Merger blues for Gene Kahn?
What does Gene Kahn, the former chief executive of May Department Stores, think of the group's decision to be acquired for $11bn by arch-rival Federated Department Stores?
He is probably incensed, Wall Street retail experts tell Observer. Kahn held merger talks with Federated a number of times after becoming chief executive in 1998. Each time the discussions broke down over management issues.
Kahn also fought hard last year to ensure that May outbid Federated to acquire Marshall Field's, the renowned mid-western chain of department stores. So to see Marshall Field's end up in Federated's hands, under the leadership of Terry Lundgren - the chief executive with whom he wrangled most often during his tenure - must be gutwrenching.
But then again, by abruptly resigning in January, Kahn must have known that he was unwittingly inviting a fresh approach from Federated. Lundgren certainly wasted no time.
Most hedge fund managers are shrinking violets, preferring to operate behind the scenes rather than in the glare of the public spotlight. But not Leon Cooperman.
Cooperman, who spent 25 years at Goldman Sachs before setting out on his own to form Omega Advisors, a New York-based hedge fund with about $3.5bn in assets, never hesitates to speak up. He is particularly vociferous when he thinks investors are being short-changed. Omega is one of the biggest investors in MCI, the US telecommunications group that rose from the ashes of WorldCom.
As a result, Cooperman has become one of the sharpest thorns in the side of Michael Capellas, the MCI chief who wants to sell the company to Verizon for $6.75bn despite a higher offer from Qwest.
Cooperman and a group of other dissident shareholders believe the MCI board should re-open negotiations with Qwest, which is offering $8bn in cash and paper for MCI.
In a pointed exchange during a conference call with investors to discuss MCI's latest results, Capellas welcomed a question on the subject of Qwest's bid from the Omega Advisors' principal. He referred to his antagonist as "Mr Cooperman", clearly hoping to make amends for a previous embarrassing gaffe on CNBC when he called him "Mr Cooper".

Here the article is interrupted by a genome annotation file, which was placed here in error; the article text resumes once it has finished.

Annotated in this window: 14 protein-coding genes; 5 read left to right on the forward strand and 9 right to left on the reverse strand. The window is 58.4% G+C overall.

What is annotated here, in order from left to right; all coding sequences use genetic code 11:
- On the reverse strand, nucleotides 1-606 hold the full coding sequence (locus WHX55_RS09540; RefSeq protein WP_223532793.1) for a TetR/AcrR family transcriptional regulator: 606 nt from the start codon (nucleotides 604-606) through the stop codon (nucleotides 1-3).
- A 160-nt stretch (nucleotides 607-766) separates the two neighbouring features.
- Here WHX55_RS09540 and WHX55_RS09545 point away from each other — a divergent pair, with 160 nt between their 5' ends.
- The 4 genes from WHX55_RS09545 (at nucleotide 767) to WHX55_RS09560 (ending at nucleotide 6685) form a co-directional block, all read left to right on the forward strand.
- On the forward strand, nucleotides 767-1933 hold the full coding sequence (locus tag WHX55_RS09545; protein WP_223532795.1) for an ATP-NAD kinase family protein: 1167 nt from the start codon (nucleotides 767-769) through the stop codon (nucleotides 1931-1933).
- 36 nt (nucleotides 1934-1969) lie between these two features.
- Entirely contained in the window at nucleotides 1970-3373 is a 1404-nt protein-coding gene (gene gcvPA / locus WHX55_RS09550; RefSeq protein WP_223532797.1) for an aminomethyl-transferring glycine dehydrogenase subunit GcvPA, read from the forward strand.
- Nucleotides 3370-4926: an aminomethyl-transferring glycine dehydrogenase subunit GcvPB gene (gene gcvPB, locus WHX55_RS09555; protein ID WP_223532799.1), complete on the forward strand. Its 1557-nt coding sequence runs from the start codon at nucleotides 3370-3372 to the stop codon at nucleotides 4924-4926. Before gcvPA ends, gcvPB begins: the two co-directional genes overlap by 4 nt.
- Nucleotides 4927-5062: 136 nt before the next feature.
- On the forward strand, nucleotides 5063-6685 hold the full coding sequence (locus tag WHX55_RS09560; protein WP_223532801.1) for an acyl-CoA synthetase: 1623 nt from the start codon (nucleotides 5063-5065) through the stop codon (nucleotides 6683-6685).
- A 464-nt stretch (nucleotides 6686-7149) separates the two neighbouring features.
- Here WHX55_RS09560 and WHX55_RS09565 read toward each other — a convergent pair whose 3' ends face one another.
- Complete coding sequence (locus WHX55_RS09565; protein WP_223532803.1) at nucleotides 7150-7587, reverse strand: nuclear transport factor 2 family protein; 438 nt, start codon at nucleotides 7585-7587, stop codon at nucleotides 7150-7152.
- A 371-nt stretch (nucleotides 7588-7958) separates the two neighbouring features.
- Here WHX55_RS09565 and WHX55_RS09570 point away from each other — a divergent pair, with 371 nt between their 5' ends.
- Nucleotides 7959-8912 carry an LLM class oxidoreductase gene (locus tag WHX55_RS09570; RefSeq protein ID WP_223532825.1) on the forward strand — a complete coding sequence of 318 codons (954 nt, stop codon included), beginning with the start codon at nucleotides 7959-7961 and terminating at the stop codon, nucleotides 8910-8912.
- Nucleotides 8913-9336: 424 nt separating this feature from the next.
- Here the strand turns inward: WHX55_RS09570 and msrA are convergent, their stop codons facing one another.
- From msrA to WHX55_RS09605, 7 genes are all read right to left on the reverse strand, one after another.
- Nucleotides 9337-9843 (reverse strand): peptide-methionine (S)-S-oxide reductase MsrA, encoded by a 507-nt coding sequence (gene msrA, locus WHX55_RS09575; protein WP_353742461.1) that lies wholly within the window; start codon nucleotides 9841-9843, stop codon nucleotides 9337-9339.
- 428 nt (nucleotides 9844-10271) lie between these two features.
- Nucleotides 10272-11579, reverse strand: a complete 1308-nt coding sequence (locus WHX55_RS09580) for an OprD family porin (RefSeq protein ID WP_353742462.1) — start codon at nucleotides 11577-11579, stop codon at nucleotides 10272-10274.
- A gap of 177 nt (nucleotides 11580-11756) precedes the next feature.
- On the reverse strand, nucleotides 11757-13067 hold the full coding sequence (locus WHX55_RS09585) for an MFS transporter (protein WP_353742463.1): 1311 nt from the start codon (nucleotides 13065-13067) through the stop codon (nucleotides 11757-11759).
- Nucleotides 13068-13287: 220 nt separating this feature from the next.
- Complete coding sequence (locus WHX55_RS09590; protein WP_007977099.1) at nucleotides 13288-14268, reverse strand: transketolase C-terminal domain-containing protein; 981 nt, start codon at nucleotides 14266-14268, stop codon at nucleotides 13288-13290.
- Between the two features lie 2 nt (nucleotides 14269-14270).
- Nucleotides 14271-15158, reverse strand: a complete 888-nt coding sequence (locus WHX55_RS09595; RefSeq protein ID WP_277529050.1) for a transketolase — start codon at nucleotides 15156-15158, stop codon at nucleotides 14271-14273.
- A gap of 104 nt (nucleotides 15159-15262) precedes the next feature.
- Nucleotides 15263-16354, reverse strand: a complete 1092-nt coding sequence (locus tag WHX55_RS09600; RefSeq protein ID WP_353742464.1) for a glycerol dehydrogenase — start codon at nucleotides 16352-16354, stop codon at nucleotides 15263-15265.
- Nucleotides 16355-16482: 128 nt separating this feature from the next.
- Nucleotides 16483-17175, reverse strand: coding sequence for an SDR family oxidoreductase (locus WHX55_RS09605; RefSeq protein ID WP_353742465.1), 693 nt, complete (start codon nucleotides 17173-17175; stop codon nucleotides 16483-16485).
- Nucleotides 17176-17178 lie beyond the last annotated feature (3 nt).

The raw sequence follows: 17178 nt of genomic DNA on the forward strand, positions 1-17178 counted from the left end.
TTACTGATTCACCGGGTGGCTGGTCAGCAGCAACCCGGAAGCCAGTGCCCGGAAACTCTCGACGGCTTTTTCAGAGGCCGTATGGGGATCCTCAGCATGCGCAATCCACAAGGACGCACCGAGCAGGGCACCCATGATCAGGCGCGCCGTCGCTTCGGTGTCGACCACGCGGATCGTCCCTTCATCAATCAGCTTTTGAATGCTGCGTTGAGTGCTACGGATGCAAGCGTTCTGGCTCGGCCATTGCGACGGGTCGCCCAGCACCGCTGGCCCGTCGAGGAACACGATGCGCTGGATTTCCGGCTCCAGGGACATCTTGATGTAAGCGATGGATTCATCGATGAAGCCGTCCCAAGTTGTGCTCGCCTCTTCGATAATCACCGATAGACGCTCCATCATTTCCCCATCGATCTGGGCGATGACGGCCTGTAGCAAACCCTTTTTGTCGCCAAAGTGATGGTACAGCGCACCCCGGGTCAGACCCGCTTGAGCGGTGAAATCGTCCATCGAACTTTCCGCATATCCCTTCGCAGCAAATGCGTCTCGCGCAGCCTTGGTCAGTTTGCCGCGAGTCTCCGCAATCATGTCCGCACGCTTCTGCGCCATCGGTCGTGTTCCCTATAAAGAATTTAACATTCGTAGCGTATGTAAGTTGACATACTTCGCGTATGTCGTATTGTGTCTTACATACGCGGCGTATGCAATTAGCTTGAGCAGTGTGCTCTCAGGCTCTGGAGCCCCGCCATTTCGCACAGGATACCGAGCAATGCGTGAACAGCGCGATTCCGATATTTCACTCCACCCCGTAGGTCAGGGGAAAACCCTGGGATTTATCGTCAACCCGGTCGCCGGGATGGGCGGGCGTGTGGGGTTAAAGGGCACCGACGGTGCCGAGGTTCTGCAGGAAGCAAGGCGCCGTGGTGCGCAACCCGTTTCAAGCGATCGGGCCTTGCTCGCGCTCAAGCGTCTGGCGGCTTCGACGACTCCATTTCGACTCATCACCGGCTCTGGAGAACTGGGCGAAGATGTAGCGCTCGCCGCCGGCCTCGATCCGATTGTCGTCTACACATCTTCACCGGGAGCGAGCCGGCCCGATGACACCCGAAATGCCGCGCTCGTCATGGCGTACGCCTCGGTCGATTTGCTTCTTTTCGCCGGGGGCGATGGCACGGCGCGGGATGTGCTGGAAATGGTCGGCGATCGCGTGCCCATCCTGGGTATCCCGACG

"Just call me Lee", the hedge fund manager shot back. "All my friends do."
Sometimes backlash can backfire. Azim Premji, chairman of WiPro, one of India's biggest IT and outsourcing companies, says the election-year furore over US jobs moving overseas has turned out to be a good thing for his company.
Premji last year became the poster boy for outsourcing. He was a frequent guest on cable television programmes - most famously as the target of populist outrage from CNN's Lou Dobbs.
But Premji says it all amounted to good "brand-building".
"We're indebted to Lou Dobbs," Premji says of the CNN anchor, whose crusade included a name-and-shame list of companies engaged in outsourcing, which he published on his website.
Premji argues that Dobbs's website serves as an endorsement of the practice rather than a condemnation.
True or not, Premji says Dobbs's relentless criticism of the practice - which won the anchor recognition as the Organisation for the Rights of America's Workers' Person of the Year - has not stood in the way of profit and revenue growth at WiPro. In fact, outsourcing is no longer just for the largest corporations - he is beginning to do business with mid-sized companies eager to send jobs overseas.
"Don't mention Ukraine" has been the catchphrase in Brussels since western-looking Viktor Yushchenko swept to power on the back of a public uprising last year, raising the thorny issue of European Union membership.
Those running the EU do not wish to countenance the country joining for fear of annoying Russia and inflaming euroscepticism in France. (The European Commission's official position is that the EU's door is "neither open nor closed".)
So eyebrows were raised last week when a commissioner almost said that that Ukraine could join "by around 2015" - the same time as troublesome Turkey.
The fateful sentence was in a speech by Danuta Hübner, the regional affairs commissioner, who comes from Poland, Ukraine's biggest European champion.
Yet the speech at Hübner's alma mater, Sussex University, though circulated and quoted, was never made - or so claims her spokeswoman.
She says the speech was changed because the audience "was not interested. They wanted to hear about the constitution, the budget and regional policy" - and so the script was changed at the last minute. She denies that Hübner's colleagues warned her off.
Whatever the truth, Observer would still put money on Ukraine 2015.
Thierry Breton, France's new finance minister, on Monday promised to seek "continuity" with the policies of his two most recent predecessors: the scandal-hit Hervé Gaymard and presidential wannabe Nicolas Sarkozy.
But at least Breton, whose unkempt mop of curly black hair marks him as the maths teacher he once was, has the sense to learn one lesson from Gaymard: don't move house.
The humble cobbler's son was forced to resign in a scandal over the palatial flat he rented at the taxpayer's expense to house his eight-strong brood. Multimillionaire Breton has only three children and plans to stay in the house he owns in Paris's 14th arrondissement.